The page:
Take just the Fannie and Freddie bailout by the government for the moment and concentrate on that. (Don't those names - Fannie and Freddie sound so cute and innocent?? How could anything be wrong with such sweet sounding entities?) It's not terribly difficult to understand, though many economists (and even more journalists) would use all sorts of jargon and lose most listeners/readers. A very good review and analysis of that situation is available by an economist with a solid reputation for making the complex understandable without oversimplifying and thereby distorting the facts.
Now that you've read his conclusion, you can read the entire relatively short article that shows why Frank Shostak can say the above without any slight of hand tricks. You will see for yourself that both of these government created entities (Fannie Mae by FDR in 1938 as part of his New Deal and Freddie Mac more recently in 1970) have been distorting the home mortgage market for years and that this distortion starts with the implied government guarantee that goes along with the mortgage-backed securities they sell to investors. Because of this guarantee, the funding costs for Fannie and Freddie have been extremely low and they easily sold their securities ("debt issued"), viewed by investors around the world as almost as good as US Treasury Bills (debt). Significant amounts of investment in these two have come from China, Japan and even Russia. The best corporate bonds (AAA) cost these companies far more to entice investors than Fannie and Freddie's cost of funding. Let's be clear, it is this government guarantee that effectively enhances the values of the Fannie and Freddie investment products, which enables them to be more attractive than those of companies without such a guarantee - such as even the highest rated corporate bonds (AAA). And the money definitely poured into Freddie and Fannie over the past almost 2 decades - $1.77 trillion dollars combined assets for the two entities in the second Quarter of 2008, up from $160.2 billion in first Quarter in 1990. The two of these Congress-created "companies" own or guarantee $5.4 trillion in outstanding home-mortgage debt, of which major amounts of write-off have occurred with the growing number of foreclosures and defaults. As a result, Fannie and Freddie stock prices began falling a few months ago and, not surprisingly, made raising capital (getting investment) more difficult for both of them.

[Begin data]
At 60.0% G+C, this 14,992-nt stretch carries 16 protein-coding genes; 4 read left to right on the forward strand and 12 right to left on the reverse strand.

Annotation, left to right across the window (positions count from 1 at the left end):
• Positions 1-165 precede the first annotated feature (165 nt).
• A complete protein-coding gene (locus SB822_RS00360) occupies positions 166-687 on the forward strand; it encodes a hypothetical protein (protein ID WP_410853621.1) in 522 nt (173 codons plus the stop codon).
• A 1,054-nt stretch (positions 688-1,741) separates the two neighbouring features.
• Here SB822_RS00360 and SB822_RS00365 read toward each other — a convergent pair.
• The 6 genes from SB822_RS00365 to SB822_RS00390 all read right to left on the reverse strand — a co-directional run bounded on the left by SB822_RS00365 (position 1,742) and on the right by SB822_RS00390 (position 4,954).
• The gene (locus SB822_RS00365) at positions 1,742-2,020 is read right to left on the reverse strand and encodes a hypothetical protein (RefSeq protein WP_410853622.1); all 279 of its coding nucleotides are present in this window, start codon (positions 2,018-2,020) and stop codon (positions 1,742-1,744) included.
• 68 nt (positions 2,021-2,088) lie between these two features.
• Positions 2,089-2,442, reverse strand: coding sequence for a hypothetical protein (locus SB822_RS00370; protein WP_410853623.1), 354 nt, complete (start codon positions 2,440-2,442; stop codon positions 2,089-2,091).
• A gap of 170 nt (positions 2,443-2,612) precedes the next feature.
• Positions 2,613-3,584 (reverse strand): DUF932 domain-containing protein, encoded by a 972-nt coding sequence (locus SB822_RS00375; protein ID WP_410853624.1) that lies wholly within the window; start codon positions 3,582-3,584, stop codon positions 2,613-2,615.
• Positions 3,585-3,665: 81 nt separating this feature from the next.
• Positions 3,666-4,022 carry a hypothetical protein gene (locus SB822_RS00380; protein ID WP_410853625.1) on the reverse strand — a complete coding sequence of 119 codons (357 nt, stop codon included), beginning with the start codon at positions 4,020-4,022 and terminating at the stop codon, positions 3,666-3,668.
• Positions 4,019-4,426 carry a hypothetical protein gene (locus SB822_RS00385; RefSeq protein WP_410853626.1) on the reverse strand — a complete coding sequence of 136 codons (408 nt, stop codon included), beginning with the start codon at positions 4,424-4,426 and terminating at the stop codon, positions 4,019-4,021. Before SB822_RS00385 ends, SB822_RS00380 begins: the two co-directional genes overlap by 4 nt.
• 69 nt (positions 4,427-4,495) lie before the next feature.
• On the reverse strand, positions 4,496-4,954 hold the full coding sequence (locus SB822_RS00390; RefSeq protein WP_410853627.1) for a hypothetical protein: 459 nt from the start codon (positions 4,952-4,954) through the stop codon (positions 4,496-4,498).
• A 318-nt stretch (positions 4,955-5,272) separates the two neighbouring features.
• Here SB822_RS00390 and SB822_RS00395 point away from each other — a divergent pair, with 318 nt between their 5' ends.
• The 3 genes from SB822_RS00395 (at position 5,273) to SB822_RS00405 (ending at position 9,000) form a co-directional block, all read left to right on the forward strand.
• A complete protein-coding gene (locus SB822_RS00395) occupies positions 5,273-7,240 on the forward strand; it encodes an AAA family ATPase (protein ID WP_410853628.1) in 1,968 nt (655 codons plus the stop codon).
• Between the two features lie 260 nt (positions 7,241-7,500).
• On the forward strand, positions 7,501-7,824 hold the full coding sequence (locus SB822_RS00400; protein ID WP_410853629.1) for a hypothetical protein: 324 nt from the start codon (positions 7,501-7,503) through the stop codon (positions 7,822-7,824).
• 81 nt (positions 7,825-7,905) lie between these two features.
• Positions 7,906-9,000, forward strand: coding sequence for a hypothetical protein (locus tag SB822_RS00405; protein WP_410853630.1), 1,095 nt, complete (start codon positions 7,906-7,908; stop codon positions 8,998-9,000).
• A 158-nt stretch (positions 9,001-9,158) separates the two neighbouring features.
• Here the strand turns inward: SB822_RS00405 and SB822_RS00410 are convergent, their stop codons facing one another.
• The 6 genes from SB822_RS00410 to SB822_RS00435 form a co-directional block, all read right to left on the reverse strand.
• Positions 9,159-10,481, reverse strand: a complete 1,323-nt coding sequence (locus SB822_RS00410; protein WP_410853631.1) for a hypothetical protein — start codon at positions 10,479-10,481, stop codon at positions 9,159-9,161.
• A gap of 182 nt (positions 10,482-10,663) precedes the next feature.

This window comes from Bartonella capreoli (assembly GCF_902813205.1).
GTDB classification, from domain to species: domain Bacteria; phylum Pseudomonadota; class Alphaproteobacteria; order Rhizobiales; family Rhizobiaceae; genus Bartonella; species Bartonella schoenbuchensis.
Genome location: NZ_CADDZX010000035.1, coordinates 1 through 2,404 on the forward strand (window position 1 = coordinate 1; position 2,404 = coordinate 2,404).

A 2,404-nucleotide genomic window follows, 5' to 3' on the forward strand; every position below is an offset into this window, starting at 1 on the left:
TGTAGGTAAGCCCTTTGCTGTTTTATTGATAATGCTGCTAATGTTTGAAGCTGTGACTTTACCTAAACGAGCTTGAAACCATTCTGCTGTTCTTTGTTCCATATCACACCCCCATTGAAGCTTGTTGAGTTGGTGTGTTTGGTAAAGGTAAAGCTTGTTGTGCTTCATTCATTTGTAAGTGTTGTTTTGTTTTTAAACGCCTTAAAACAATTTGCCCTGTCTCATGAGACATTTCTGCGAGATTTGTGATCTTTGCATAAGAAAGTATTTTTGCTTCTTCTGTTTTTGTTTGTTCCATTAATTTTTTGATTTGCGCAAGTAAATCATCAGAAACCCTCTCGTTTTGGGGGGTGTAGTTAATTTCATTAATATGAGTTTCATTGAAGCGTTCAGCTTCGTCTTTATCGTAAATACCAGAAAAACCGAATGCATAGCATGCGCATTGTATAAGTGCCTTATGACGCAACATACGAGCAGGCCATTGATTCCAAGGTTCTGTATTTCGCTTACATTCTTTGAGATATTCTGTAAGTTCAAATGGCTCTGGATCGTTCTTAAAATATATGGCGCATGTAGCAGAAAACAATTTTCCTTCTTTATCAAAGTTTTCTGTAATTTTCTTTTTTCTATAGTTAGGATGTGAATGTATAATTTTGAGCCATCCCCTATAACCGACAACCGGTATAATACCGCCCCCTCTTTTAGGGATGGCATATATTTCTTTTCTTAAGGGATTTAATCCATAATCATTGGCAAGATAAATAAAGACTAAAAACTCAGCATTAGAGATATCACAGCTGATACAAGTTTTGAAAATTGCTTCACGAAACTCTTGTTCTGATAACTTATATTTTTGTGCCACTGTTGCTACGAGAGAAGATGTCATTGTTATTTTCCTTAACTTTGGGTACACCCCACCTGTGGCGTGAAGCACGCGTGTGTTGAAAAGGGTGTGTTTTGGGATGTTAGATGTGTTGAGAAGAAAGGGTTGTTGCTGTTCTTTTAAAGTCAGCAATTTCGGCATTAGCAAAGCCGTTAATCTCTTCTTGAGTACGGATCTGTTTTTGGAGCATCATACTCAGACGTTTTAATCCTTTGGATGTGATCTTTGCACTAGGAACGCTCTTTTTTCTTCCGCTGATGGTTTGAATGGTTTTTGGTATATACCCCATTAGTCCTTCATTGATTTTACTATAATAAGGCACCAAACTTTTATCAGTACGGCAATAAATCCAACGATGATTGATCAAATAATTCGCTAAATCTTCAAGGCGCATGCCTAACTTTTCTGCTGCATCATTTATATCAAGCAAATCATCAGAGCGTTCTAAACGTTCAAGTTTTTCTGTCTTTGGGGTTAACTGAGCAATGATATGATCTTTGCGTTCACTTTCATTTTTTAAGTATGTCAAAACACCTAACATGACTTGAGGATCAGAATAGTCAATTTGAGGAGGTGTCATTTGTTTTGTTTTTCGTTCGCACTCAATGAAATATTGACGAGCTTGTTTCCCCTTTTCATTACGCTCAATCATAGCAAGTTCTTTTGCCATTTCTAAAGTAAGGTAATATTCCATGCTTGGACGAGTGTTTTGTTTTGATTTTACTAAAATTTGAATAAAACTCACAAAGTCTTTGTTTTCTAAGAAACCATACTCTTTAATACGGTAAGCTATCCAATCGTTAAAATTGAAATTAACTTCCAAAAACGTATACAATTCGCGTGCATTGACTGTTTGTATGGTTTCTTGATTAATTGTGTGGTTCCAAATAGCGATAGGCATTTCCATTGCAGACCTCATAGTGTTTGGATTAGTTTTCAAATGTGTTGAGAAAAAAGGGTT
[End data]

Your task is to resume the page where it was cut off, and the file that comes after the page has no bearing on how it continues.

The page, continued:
[T]he seizure of Fannie Mae and Freddie Mac (FF) by the government cannot help the housing market or the economy. Most people hold the mistaken view that the government has extra real resources that can be used in emergencies. This is erroneous. The government is not a wealth generator; it can only consume and redistribute real wealth. What is needed to revive the economy is a growing pool of real savings.Neither the US Treasury nor the US central bank can create real savings. In order to keep the failing FF going, the taxpayers will be forced to foot the bill. This means a further squandering of the already depleted pool of real savings. Only wealth generators can revive the economy by accumulating enough real capital. In this regard, no government or central-bank policies can replace wealth generators.- Advertisement -
The only way wealth generators can act effectively is when they are not disturbed, i.e., in a free-market environment. The sooner the government allows them to move ahead, the sooner we will have economic improvement. Any government or central-bank policies that are intended to improve on the free market — in particular during difficult economic times — are likely to make things much worse and prolong the economic crisis.
What gets lost for most people is that the selling of debt (of which mortgages are a major type) has great similarity to selling of actual goods and services, particularly to sales on a time-payment financed basis. Everything works well as long as individual homeowners pay on their mortgages regularly or even pay them off early - just as when time-payment buyers of a product or service meet their payments. In this manner companies that sell debt are entirely similar to all other companies that sell a product or service valued by others. They both get a loan from the bank or private investors (selling bonds is one method of getting such loans) to finance and expand their business and they pay the loan off with their income. The problem arises when large numbers of people accept ("take out") mortgages which they fail to repay - for whatever reason, making it impossible for the company (debt seller) to continue to reimburse those who have financed its debt. Just as with any company selling non-debt goods or services, if those, who have purchased through time-payment financing, renege on their payments, the company will not be able to make its own payments to its investors and bond holders. In the case of mortgage companies, to the extent home-buyers default on their mortgage payments, the investors/financiers of those mortgages gain less of their return on investment than promised and may even lose some or all or the principal itself. The banks that invested are using the money of those with various savings accounts in their institutions; other investors are mutual funds with investments from individuals directly or through retirement funds. So in then end it is the small and/or individual investor who loses.
And then while you're at it, I highly recommend "What's Behind the Financial Market Crisis?", a highly readable explanation of why the current situation is not a cyclical phenomenon and how the results to be expected from the "bailouts and socialization of the mortgage agencies" - direct taxpayer responsibility for Fannie and Freddie - will make even more clear these latest symptoms showing that "the financial system is now fully infected with moral hazard."